• add a flatmap (off-palette) variety for finite mapped streams, using append, not interleave; :white_check_mark:
  • add a list () items of stream () (off-palette) variety with a continuation upvar. :white_check_mark:

Definitely - that's what it was all about in the first place.

is that what you're doing? I think you should just calculate b from c and a, honestly. might save a bit of memory.
thats what i do in my pinned repl on replit.

We've been using it as a benchmark for streams mechanisms.

I wish there were an intermediate between on-palette and off-palette. It seems silly to have features we withhold from users, but as you know I don't want the complexity to get in their way. Maybe if we put them down at the bottom of the palette?

I’ve been thinking about that, too. Perhaps a demo script featuring varieties?

I guess. A block called "Others..." that when run just says "edit me."

MIT Scheme (a/k/a GNU Scheme) does the same as the others: works for five triples, runs out of memory for seven. So, I declare Snap! okay. :~)

It'd be nice if we responded to running out of memory in some more graceful way, but I wouldn't care were it not for this Chrome misfeature of killing all the s.b.e tabs if one of them crashes.

Here’s my latest version. I moved most of the advanced stuff, with extra options and all that, to block: Streams library v2 wip script pic 41.

i’m struggling with merge, though. The reason being a sorting quirk I found in Snap!.

Thanks; I'll look it over this weekend. If you hurry you can submit a talk to Snap!Con. :~) (Deadline today, but it might be extended because our system wasn't letting people submit earlier today.)

I prefer to remain anonymous for now.
The latest version of the proposed library is here now.

Ah, okay. IIRC we did once have a Snap!Con talk whose presenter was listed by username, but whatever.

First thoughts:

How about renaming to
FIRST ITEM+INDEX <pred> FROM [stream]
The existing name looks as if it means "first item whose index appears in the stream..."

Also I still think it should be right under KEEP in the palette, as for lists.

COPY STREAM is so complicated! I think to make it understandable it needs a longer title, something like
COPY STREAM [stream]
Partly this is because I don't understand what "strictly" means in this context. Actually I think it might be even better to change the third line to CONTINUING UNTIL and changing the sense of the predicate.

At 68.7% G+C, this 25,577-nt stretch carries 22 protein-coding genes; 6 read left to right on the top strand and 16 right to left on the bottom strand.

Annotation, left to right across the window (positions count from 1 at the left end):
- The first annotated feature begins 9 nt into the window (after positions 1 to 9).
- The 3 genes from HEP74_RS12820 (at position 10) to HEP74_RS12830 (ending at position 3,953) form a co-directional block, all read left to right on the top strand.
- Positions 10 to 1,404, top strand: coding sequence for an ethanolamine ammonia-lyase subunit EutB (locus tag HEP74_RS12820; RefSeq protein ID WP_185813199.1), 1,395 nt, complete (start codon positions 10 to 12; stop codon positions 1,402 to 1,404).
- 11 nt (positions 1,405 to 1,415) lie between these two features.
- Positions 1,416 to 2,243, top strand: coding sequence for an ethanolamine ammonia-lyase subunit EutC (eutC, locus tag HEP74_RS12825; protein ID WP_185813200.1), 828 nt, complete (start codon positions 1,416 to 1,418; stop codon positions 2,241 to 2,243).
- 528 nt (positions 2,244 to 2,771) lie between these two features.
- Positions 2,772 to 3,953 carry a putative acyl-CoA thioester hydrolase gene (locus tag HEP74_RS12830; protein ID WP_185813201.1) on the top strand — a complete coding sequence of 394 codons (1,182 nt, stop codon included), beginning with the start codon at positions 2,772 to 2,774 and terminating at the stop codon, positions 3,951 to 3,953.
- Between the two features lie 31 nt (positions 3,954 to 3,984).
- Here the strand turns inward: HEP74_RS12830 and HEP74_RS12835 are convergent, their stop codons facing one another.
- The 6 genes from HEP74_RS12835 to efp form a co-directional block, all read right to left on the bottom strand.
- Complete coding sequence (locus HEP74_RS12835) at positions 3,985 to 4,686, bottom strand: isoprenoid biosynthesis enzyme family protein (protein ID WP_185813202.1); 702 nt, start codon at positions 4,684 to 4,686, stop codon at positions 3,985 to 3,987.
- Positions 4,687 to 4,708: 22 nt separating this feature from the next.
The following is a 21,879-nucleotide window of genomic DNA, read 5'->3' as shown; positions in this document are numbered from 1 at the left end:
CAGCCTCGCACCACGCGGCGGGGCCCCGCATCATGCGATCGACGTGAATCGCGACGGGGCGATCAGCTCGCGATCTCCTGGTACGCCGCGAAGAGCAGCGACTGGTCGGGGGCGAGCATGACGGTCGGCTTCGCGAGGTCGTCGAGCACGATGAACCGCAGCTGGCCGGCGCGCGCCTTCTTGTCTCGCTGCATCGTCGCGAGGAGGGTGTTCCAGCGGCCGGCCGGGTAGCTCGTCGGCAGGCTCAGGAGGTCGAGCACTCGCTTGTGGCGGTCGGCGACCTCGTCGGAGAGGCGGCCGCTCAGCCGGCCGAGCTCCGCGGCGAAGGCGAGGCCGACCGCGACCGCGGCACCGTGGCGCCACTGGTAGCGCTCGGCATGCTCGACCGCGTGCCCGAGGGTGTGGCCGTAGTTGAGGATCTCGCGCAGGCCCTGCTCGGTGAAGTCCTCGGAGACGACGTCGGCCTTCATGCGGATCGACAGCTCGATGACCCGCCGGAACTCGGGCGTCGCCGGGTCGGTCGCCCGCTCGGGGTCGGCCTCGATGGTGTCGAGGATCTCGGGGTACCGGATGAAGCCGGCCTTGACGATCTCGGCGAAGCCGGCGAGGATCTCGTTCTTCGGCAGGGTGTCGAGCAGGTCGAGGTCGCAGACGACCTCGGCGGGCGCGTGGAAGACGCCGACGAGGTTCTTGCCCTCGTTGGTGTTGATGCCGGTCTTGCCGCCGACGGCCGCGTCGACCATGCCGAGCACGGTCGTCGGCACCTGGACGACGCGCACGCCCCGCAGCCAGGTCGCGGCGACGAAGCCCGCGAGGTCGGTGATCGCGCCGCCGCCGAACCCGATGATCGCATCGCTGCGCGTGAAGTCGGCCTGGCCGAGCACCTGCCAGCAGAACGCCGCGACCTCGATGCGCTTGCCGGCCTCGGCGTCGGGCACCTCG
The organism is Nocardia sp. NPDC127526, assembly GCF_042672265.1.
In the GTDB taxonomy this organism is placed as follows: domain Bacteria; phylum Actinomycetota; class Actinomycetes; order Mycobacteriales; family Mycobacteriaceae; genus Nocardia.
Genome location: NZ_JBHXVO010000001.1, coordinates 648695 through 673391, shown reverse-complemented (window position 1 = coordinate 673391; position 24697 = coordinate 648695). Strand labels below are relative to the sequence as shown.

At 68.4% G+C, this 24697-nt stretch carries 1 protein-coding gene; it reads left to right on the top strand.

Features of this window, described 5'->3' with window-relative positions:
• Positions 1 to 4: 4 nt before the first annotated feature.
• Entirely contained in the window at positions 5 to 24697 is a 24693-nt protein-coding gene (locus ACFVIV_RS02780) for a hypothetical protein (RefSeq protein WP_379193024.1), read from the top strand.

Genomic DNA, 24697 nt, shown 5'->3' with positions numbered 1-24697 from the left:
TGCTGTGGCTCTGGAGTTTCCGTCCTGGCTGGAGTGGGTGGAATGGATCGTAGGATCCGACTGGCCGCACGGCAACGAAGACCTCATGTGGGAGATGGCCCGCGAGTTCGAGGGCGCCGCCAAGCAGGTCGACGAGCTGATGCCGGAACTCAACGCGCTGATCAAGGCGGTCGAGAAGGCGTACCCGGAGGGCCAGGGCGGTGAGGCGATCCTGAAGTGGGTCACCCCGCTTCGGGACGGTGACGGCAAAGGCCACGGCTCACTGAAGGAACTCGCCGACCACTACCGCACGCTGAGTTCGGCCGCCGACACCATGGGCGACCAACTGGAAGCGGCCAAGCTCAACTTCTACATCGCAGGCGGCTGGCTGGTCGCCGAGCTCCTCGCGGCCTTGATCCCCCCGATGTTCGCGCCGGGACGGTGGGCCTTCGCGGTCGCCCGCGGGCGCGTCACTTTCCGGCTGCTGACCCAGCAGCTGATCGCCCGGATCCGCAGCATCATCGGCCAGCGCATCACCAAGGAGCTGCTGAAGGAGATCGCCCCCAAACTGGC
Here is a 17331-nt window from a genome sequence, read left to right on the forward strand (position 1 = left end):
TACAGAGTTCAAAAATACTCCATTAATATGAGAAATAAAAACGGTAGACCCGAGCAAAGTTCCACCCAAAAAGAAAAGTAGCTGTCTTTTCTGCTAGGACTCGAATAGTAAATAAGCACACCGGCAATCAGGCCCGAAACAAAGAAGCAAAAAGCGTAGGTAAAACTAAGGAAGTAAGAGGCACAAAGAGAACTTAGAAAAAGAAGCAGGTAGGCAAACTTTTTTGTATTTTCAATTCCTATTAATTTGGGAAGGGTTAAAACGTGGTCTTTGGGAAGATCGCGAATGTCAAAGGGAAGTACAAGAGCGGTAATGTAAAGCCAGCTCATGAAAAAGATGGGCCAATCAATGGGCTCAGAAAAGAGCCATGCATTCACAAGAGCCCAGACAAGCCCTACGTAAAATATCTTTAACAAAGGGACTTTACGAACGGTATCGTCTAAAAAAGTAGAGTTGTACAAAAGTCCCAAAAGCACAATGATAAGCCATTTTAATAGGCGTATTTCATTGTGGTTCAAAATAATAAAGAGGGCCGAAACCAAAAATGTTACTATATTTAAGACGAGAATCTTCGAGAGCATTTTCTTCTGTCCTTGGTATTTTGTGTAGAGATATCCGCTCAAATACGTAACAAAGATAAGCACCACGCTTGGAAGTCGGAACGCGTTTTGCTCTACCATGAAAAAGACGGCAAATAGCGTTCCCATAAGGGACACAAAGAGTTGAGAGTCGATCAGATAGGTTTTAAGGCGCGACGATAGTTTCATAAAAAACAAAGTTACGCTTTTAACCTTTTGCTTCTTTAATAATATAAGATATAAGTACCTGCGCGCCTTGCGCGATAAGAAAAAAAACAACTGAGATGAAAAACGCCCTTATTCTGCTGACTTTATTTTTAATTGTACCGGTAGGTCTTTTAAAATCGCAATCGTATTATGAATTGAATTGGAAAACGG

Or maybe even
At one point in the discussion it was important to you that this made a partial copy of the stream, but we're doing functional programming here, so it's all about values, not pointer identity. This block makes much more sense to me as a sort of variant of KEEP that keeps one segment of the stream.

Is there a reason FLATMAP isn't OVER STREAM(S) with variadic input? And it belongs right under MAP. You have it down with INTERLEAVE because you're thinking about how you implemented it, but that's not what we want users to think about. (I'm grinning as I type this because it's an argument I frequently have with Jens!)

In the "mix streams" category, each block has a hidden advanced version that, among other things, is variadic. I'm not sure the variadicness should be viewed as advanced; the APPEND block for lists, for example, is variadic. I realize the delayedness question is complicated for the implementation, but is it complicated for the user? The two-input versions already raise the delayedness issue. So then it's only MERGE that needs a hidden advanced version, because of the comparison function. And I think that input should be a predicate, so in your example it'd be

so that you could use > instead of < if you want descending order, or I guess maybe you could use ≤ or ≥ to affect the stability of the merging. But I could be talked out of this.

STREAM DEMO above SIEVE, I think. The latter is a helper for the former.

Speaking of STREAM DEMO, an actual bug: The computation of the Hanoi stream should be

(One of many cool ways to compute it!)

Let me make these changes and send it back... and also rewrite some of the help text. (Speaking of help text, some of the MORE BLOCKS blocks don't have any, the ones whose purpose I don't understand. :~/ )